In 1979, President Carter commuted the sentence of Patty Hearst, leading to her release from prison after serving 22 months.

As Hearst celebrated her release, Los Angeles Times staff photographer Rick Meyer took this image and others at her mother’s home in Hillsborough, Calif., on the morning of Feb. 1.

Hearst had been kidnapped by the Symbionese Liberation Army on Feb. 4, 1974, when she was 19. But she later participated as the group robbed banks. Hearst said she’d been “brainwashed,” but was still convicted and sentenced to seven years in prison for armed robbery. After her release, she married her bodyguard, Bernard Shaw.

Patty Hearst wears a shirt that says "pardon me" and holds the hand of Bernard Shaw

Feb. 1, 1979: After her release, Patty Hearst and her bodyguard, Bernard Shaw, stand outside her mother’s home in Hillsborough, Calif.

(Rick Meyer / Los Angeles Times)


— State corrections officials ignored the warnings of front-line health workers and pressured them to hastily transfer 189 potentially coronavirus-infected inmates from a Chino men’s prison in May, triggering a deadly outbreak of COVID-19 at San Quentin State Prison, the state watchdog reported.

Kroger, which owns several supermarket chains, said it would close two stores in Long Beach in response to city rules mandating an extra $4 an hour in “hero pay” for grocery workers during the COVID-19 pandemic.

SeaWorld San Diego has announced that it will reopen Saturday under the state’s operating rules for zoos and aquariums.

— When wildfires roar through a forest and bulldozers dig into the earth to stop advancing flames, they may churning “mind-bending” amounts of fungi and bacteria into the air, scientists say.

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— The influential anti-Trump group Lincoln Project is denouncing one of its co-founders after multiple reports that over several years he sexually harassed young men looking to break into politics.

— An audit of hate groups found fewer active organizations. But experts say they’re moving deeper online, making them harder to track as their views spread.

Deborah Archer, a professor at New York University School of Law with expertise in civil rights and racial justice, has become the first Black person in the 101-year history of the American Civil Liberties Union to be elected its president.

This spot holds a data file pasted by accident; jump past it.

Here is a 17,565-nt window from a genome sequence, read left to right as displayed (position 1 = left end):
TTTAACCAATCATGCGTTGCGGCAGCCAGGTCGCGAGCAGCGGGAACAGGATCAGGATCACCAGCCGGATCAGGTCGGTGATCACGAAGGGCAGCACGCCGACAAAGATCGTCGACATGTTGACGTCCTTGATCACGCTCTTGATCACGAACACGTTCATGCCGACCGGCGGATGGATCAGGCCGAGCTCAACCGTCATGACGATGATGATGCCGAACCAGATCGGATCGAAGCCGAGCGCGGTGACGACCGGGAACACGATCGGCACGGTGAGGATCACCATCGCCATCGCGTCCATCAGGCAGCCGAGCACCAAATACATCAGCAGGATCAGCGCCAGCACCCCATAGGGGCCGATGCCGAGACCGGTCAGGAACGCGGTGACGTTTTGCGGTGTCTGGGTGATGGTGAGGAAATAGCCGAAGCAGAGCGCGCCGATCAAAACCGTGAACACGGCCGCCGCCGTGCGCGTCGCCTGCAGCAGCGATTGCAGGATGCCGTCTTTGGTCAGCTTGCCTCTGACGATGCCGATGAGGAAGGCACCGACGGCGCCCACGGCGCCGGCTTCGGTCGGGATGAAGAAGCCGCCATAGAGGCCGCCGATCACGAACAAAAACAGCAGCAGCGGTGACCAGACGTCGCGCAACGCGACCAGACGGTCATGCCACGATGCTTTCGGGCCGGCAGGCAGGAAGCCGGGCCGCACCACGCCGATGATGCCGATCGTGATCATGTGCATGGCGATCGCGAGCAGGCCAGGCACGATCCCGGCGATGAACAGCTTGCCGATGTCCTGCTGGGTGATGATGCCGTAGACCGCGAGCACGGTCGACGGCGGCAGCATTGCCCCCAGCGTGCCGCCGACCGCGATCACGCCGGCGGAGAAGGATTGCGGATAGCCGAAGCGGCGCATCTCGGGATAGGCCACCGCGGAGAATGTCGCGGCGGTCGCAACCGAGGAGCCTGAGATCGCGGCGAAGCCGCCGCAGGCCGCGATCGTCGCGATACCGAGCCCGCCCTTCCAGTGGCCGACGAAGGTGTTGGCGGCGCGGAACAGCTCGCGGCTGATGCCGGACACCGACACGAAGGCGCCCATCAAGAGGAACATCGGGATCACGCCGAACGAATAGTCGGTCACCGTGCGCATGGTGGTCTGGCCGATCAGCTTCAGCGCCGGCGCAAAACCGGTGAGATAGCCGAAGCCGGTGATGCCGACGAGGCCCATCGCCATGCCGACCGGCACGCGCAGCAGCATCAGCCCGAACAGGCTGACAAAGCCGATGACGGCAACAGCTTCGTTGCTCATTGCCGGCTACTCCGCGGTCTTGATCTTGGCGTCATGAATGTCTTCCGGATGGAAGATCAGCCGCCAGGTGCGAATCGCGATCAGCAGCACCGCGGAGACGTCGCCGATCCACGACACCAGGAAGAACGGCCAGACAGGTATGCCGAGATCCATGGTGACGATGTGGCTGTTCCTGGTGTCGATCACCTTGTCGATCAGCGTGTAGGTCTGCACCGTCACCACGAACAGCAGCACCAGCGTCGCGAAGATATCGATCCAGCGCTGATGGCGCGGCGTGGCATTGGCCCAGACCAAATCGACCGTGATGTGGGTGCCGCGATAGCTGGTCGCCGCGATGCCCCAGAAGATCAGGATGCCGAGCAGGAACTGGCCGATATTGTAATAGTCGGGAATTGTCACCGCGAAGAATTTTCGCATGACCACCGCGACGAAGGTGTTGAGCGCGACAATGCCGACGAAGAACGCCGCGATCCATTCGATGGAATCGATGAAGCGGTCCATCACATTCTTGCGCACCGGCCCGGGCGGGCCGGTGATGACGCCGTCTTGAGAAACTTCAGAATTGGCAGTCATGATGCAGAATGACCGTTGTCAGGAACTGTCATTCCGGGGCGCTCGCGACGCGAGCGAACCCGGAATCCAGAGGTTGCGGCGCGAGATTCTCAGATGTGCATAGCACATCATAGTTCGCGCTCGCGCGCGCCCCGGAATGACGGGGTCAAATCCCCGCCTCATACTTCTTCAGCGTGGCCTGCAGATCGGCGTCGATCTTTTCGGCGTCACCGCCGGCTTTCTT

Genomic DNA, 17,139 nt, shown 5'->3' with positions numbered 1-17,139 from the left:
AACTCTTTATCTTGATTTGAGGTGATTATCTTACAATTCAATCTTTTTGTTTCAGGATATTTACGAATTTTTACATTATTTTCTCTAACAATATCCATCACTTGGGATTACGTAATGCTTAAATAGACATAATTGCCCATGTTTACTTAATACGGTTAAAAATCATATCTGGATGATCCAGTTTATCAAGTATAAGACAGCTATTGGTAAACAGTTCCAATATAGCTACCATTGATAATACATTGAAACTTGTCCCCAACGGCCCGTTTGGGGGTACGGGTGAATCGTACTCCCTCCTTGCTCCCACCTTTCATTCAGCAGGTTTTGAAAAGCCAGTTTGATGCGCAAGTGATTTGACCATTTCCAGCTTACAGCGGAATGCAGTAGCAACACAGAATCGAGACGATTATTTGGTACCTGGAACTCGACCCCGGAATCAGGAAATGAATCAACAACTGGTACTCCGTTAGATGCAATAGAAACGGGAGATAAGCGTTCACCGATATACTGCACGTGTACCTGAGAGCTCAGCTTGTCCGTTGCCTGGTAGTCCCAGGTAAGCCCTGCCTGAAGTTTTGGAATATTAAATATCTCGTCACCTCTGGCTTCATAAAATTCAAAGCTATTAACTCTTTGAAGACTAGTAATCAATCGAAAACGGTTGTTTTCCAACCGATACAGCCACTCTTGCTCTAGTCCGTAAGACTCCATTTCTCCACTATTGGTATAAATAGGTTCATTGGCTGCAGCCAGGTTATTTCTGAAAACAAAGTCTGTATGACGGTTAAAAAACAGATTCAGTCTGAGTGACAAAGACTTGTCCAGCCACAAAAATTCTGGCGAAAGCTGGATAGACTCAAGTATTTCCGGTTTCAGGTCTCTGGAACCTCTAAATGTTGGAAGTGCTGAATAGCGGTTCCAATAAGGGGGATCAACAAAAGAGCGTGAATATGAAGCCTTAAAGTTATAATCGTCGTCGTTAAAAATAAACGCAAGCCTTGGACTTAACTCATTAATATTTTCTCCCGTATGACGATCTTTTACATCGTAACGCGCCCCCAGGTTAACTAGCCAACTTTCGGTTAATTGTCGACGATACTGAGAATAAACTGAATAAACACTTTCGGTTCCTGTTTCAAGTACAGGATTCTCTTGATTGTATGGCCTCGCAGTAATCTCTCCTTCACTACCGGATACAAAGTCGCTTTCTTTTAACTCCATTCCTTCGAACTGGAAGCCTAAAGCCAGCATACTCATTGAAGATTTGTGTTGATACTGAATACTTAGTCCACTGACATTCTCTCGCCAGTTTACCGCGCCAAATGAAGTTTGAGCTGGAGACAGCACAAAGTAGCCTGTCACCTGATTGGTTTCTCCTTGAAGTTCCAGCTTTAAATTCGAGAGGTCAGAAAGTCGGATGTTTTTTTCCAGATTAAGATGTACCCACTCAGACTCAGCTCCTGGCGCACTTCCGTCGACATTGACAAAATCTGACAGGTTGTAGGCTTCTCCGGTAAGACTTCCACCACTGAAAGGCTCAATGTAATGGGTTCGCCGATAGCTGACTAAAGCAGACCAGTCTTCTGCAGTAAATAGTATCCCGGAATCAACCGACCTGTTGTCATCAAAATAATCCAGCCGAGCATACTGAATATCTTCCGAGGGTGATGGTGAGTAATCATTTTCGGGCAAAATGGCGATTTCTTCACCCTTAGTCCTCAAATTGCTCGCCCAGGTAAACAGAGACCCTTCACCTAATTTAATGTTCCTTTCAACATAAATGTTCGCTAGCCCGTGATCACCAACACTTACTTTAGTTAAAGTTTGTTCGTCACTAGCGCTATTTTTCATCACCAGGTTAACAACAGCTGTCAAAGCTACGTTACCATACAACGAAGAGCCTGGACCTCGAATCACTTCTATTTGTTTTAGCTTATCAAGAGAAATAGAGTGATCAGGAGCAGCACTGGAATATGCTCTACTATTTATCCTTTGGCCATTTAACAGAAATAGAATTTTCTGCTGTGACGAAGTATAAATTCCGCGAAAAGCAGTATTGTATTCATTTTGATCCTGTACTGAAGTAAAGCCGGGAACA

— Thousands of Hong Kong residents have already made the decision to flee the city and move to Britain since Beijing imposed a strict national security law. More are expected to follow.


— “Black Panther” director Ryan Coogler is developing a series for Disney+ set in the world of Wakanda.

— Black creatives and hip-hop tastemakers helped turn live-audio-chat platform Clubhouse into the next tech unicorn. But who stands to gain?

Dustin Diamond has died at age 44. The former child star played Samuel “Screech” Powers on NBC’s “Saved by the Bell” and then became infamous for a number of post-show scandals.

Marilyn Manson has been dropped by his record label after Evan Rachel Wood and other women accused the musician and actor of abuse.

— It was only a matter of time before Hollywood moved to adapt the GameStop stock market drama into a feature film — a matter of about a week, to be exact.


— With the Super Bowl scheduled for SoFi Stadium next year, L.A. small businesses are hoping to benefit through a league program that promotes diversity as corporate dollars surrounding the game are spent.

— The Congressional Budget Office expects the U.S. economy will grow at a 4.6% annual rate in Biden’s first year, with employment returning to pre-pandemic levels in 2024.

SpaceX plans to launch a crew of only private astronauts into orbit — the world’s first such mission.


— Chiefs coach Andy Reid is heading to the Super Bowl. But before he was a big name in Kansas City, he was just Andy — a hulking kid with the broad shoulders and even broader smile in L.A.

Major League Baseball players rejected the league’s proposal to delay the season by a month and shorten it by eight games. Here’s why.

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— After they got attention for shutting down one of the nation’s largest vaccination sites, it’s clear L.A.’s COVID-19 deniers aren’t going away. The city needs a plan to combat them, The Times’ editorial board writes.

— The U.S. and its allies should respond to Myanmar’s military coup with swift, definitive and coordinated actions, the editorial board also says.


— Top Trump officials actively lobbied to deny states money for the COVID-19 vaccine rollout in the fall, despite warnings that states didn’t have the money they needed, congressional aides in both parties and one Trump official say. (STAT News)

— Rep. Alexandria Ocasio-Cortez offered a deeply personal account of the Capitol insurrection on Instagram Live. (Politico)


It began as the Hollywoodland sign, then lost its last four letters and became a symbol of L.A. — and a repeated target for what one might politely call “edits” to its name. Over the years, the Hollywood sign has been changed to read, among other things, “Ollywood” (for Oliver North during the Iran-Contra hearings), “Caltech” (a senior prank) and “Raffeysod” (a rock band took credit). Now, six people have been arrested after strategically changing the sign to convey what they said was a breast cancer awareness message.